Shares of Harbour Energy dropped 8% on Thursday after warning an "unusually high level" of shutdowns in the North Sea will hit its production levels.
Production in 2024 is expected to be between 150,000 and 165,000 barrels of oil equivalent per day, down from 186,000 in 2023.
The UK North Sea's largest producer blamed “unusually high level of planned shutdowns at our operated hubs and the Beryl area, coinciding with planned pipeline outages”.
Shares dropped to 289p on Thursday morning.
Read the full story on Energy Voice.
Looking ahead, Linda Z Cook, Chief Executive Officer of Harbour Energy, commented: "We made significant progress against our strategic goals in 2023. Our safety performance improved. We continued to maximise the value of our UK production base while ensuring disciplined capital allocation, resulting in significant free cash flow and shareholder returns over and above our base dividend.
"We also advanced our UK CCS projects and our international growth opportunities in Indonesia and Mexico, delivering against key milestones. And, at year end, we announced the transformational acquisition of the Wintershall Dea portfolio.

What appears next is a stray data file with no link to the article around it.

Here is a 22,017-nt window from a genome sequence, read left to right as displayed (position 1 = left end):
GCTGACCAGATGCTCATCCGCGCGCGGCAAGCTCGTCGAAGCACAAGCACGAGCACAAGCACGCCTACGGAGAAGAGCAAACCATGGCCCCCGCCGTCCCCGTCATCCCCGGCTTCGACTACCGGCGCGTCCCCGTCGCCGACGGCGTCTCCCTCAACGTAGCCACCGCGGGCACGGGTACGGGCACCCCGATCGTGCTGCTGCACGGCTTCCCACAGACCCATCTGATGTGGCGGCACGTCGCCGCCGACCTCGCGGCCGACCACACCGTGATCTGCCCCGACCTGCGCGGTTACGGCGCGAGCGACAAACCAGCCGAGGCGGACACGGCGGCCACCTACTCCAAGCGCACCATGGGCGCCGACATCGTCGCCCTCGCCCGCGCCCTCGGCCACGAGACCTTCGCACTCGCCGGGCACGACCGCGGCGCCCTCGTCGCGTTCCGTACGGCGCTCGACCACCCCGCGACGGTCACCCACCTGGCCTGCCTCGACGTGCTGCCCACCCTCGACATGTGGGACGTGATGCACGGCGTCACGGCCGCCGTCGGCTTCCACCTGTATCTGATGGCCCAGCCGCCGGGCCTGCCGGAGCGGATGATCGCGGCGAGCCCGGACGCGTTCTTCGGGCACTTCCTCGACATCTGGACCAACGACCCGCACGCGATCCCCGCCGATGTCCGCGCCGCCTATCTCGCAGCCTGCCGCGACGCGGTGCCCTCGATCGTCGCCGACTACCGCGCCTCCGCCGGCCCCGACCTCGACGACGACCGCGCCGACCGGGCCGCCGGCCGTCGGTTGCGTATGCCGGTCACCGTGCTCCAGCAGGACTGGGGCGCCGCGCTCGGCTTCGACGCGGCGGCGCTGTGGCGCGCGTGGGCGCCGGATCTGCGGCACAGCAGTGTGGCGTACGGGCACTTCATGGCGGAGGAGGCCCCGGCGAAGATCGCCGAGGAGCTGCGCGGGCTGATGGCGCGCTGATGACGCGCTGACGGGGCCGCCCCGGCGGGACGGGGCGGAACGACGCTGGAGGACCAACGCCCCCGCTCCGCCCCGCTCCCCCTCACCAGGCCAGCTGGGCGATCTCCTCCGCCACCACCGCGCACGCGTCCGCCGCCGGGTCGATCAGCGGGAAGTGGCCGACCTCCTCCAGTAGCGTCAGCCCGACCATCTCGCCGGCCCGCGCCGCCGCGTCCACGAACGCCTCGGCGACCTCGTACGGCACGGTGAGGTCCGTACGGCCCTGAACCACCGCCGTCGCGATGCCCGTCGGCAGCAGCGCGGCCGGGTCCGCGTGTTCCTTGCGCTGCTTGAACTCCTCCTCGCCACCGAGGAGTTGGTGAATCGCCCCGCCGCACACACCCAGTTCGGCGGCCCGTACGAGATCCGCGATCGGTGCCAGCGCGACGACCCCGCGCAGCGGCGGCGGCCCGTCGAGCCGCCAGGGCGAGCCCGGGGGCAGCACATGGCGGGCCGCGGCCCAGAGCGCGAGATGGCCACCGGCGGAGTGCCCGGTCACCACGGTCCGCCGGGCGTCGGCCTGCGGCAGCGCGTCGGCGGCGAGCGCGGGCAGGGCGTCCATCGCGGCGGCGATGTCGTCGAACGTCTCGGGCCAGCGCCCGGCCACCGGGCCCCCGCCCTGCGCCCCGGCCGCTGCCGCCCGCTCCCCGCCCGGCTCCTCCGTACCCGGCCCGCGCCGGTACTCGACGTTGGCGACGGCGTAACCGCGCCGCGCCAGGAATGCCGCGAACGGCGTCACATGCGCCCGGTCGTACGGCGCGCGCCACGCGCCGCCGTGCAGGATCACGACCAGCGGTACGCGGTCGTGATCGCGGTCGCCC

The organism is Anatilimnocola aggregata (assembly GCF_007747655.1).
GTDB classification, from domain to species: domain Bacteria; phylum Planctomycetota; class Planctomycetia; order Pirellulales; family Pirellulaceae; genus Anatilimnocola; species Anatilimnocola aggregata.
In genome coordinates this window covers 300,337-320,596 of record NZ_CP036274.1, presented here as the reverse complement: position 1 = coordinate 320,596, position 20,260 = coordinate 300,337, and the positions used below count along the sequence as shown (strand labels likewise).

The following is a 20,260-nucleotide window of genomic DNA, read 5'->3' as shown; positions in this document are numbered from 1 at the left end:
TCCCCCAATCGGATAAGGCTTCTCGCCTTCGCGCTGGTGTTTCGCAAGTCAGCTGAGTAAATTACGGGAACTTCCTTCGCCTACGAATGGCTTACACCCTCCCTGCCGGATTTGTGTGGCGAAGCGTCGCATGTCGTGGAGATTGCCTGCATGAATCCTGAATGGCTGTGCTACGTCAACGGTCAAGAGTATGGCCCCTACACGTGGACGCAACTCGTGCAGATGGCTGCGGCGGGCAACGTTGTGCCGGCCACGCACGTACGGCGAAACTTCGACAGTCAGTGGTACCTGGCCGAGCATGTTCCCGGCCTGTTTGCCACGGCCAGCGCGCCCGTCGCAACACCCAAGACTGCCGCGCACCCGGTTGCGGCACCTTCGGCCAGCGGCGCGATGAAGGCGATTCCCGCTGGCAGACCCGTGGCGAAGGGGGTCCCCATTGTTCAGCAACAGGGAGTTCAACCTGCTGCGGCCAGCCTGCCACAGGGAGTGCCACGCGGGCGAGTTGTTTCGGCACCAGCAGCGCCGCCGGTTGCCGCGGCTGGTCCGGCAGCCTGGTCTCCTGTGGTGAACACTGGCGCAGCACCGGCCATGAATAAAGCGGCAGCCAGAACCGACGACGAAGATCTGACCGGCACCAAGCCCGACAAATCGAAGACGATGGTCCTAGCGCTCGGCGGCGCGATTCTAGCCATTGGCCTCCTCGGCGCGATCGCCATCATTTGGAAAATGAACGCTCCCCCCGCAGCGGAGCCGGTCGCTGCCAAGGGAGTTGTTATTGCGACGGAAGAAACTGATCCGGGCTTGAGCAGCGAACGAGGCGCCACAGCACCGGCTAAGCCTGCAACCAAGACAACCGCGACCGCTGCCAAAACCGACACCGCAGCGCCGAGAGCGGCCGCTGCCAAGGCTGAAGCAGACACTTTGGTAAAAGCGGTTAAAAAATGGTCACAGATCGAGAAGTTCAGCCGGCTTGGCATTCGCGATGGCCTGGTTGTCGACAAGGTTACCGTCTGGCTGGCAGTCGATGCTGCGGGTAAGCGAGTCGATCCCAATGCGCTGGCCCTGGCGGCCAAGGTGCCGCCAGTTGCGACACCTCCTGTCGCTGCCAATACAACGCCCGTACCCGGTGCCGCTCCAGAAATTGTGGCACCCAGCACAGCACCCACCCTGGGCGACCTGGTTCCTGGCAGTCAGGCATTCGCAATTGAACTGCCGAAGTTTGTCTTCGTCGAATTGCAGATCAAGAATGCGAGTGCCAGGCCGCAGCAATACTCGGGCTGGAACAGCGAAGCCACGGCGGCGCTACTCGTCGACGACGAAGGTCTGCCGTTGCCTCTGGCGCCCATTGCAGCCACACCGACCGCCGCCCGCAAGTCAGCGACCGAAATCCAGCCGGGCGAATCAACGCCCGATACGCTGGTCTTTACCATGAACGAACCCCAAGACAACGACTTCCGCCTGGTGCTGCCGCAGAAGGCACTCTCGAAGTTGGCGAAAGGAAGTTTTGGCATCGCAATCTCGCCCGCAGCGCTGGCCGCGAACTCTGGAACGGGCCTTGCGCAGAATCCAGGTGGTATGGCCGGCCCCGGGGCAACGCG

"Looking ahead to 2024, our priorities are for the continued safe and responsible operations of our existing portfolio and the successful completion of the Wintershall Dea acquisition. We are proud of our achievements over the past year and excited about the future of the company."
The UK's flagship share index, the FTSE 100, was up 58-points at 7,517 shortly after opening this morning.
Brent crude oil futures were up 0.05% today, trading at $79.14 a barrel.
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